The Russians Love Their Children Too

Recently, there have been all the more articles with headlines screaming “What does Vladimir Putin really think about Donbass?” or “When will the war between Russia and Ukraine break out?” To be honest, I really envy the authors of such publications. All these contributors must have supernatural telepathic channels of communication with the Russian leadership, which allows them to unmistakably predict the Kremlin’s behavior at any time, explaining to the laymen the convincing motivation behind these actions.

Unfortunately, I do not possess such astonishing, magical and somewhat frightening skills—therefore, I can only rely on logic, common sense and event analysis of what have already happened in my often-inaccurate assumptions and sometimes misperceptions. All this together makes me think that a large-scale military fallout with Ukraine is completely irrelevant to Moscow’s plans. The possible political gains from such a war, which are highly dubious, and the inevitable costs, excessive and prohibitive, if not epic, have repeatedly been described in every detail.

Naturally, no one can convincingly prove that Vladimir Putin, somewhere deep down, cherishes no dream of seizing Kiev or of establishing Russian control over the Bosporus and the Dardanelles. Likewise, it cannot be proved that Joe Biden or Kamala Harris have no night fantasies about annexing Canada or about establishing a hereditary monarchy in the United States. However, our dreams are one thing, and practical plans are something completely different.

If Vladimir Putin were really preparing for a large-scale military invasion of Ukraine, it is then most likely that no one would know anything about its preparation until the very last moment. The current level of mobility of Russia’s armed forces and their operational readiness require only a few weeks, rather than several months, for the necessary mobilization. Just think of the so-called “polite people” known in the West as “little green men” in Crimea in February–March 2014. When the activity of the Russian military was noticed on the peninsula, the operation was essentially over. It is logical to assume that any subsequent operation would follow a similar scenario—when numerous philistines would begin to talk about Russian aggression only when the brave Russian special forces were already taking pictures on Teatralnaya Square in Mariupol and entertaining the kids on Sumskaya Street in the center of Kharkiv.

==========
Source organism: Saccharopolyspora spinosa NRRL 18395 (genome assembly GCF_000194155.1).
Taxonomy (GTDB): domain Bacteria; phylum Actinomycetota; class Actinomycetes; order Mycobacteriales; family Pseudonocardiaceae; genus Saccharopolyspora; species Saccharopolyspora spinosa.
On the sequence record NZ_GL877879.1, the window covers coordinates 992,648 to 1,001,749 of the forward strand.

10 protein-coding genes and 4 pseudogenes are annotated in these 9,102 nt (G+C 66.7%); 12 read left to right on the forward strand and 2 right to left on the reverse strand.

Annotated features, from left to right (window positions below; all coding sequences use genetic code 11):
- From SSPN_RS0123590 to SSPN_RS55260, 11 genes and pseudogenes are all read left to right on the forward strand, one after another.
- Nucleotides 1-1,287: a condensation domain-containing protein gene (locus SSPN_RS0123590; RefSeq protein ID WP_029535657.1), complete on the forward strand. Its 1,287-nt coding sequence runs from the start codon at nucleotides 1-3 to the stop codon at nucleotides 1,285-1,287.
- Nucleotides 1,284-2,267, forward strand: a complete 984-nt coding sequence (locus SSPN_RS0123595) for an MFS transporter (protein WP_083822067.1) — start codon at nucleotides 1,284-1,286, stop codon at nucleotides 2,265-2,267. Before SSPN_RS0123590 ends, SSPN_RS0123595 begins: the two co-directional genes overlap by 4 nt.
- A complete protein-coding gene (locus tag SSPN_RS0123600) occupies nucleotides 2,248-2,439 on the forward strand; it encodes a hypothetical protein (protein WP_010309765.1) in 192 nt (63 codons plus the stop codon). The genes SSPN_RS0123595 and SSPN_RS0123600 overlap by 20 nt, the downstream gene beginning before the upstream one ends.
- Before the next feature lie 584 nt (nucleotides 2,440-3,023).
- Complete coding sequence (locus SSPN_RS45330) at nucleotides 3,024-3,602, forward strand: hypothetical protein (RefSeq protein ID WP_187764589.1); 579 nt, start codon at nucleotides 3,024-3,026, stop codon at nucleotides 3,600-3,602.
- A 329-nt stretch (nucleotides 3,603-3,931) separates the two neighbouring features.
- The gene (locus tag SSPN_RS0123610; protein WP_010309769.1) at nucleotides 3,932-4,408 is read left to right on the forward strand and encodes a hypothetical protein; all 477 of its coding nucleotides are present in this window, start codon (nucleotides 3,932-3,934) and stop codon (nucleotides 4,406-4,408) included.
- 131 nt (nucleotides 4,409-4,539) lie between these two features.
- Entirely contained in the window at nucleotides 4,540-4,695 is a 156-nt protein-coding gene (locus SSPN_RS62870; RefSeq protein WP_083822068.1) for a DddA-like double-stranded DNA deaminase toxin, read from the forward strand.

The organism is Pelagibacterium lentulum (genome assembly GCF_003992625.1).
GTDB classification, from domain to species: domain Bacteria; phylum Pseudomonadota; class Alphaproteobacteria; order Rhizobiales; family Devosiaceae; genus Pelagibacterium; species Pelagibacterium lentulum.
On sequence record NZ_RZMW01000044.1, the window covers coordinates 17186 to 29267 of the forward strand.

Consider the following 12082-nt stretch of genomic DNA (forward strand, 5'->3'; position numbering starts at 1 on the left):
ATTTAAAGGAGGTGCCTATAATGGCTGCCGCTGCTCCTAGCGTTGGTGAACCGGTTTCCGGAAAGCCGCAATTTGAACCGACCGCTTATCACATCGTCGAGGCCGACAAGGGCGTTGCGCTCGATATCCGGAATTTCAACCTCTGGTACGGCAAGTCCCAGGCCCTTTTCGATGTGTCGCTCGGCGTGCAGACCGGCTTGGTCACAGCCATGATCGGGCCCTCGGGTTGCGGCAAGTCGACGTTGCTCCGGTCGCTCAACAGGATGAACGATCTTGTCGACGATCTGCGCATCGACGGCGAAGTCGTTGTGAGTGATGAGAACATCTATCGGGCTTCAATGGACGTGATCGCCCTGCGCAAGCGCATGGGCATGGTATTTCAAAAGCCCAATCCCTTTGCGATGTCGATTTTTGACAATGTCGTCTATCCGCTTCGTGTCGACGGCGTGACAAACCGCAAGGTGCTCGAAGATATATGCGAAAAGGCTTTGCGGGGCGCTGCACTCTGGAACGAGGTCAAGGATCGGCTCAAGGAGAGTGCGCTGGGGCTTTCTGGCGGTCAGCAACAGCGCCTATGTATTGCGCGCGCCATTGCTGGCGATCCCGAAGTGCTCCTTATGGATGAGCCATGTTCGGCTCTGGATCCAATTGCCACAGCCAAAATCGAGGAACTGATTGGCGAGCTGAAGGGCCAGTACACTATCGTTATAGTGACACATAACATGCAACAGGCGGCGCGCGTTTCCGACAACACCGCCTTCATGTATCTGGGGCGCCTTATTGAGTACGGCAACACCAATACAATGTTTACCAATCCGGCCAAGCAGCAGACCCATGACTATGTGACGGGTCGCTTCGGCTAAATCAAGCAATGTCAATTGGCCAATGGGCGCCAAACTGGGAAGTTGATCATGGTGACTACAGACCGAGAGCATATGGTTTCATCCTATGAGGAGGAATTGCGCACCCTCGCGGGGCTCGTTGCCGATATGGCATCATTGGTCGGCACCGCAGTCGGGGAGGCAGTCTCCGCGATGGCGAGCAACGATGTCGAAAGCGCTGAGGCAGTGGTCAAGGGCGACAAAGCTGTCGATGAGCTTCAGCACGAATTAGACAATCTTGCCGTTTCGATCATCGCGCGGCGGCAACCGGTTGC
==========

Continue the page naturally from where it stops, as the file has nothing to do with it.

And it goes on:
However, the situation of today is entirely different. We see open—I would even say—demonstrative movements of Russian troops along the border with Ukraine, and they have been going on for several weeks. At the same time, loud and threatening declarations are heard from Moscow, including from those influential agencies that tend to make no public statements at all. It may be concluded that the purpose of these Russian actions is sending a political signal backed up by the demonstration of Moscow’s impressive military strength rather than enabling a direct preparation of the military operation, something often ascribed to Vladimir Putin. So, who is the Russian leader sending the signal to and what is its nature?

First of all, this is a signal to Kiev, warning the Ukrainian leadership against a possible resumption of a military solution to the Donbass problem. Moscow appears to be concerned that President Volodymyr Zelensky of Ukraine, who is losing popularity amid the upcoming elections, may be tempted to take the risk of a “short victorious war” on his eastern border, with all the attendant costs to the population and the leadership of the unrecognized DPR / LPR. Moreover, Volodymyr Zelensky may well learn from the experience of his Azerbaijani counterpart Ilham Aliyev, who took such a risk in Nagorno-Karabakh last fall to become a winner and a national hero. Apparently, the signal from Moscow is as follows: if Volodymyr Zelensky succumbs starting an offensive towards Donbass, he will not turn out not to be the Ukrainian Ilham Aliyev of 2020 but the Ukrainian Mikheil Saakashvili of 2008, when he tried to seize South Ossetia through a military blitzkrieg.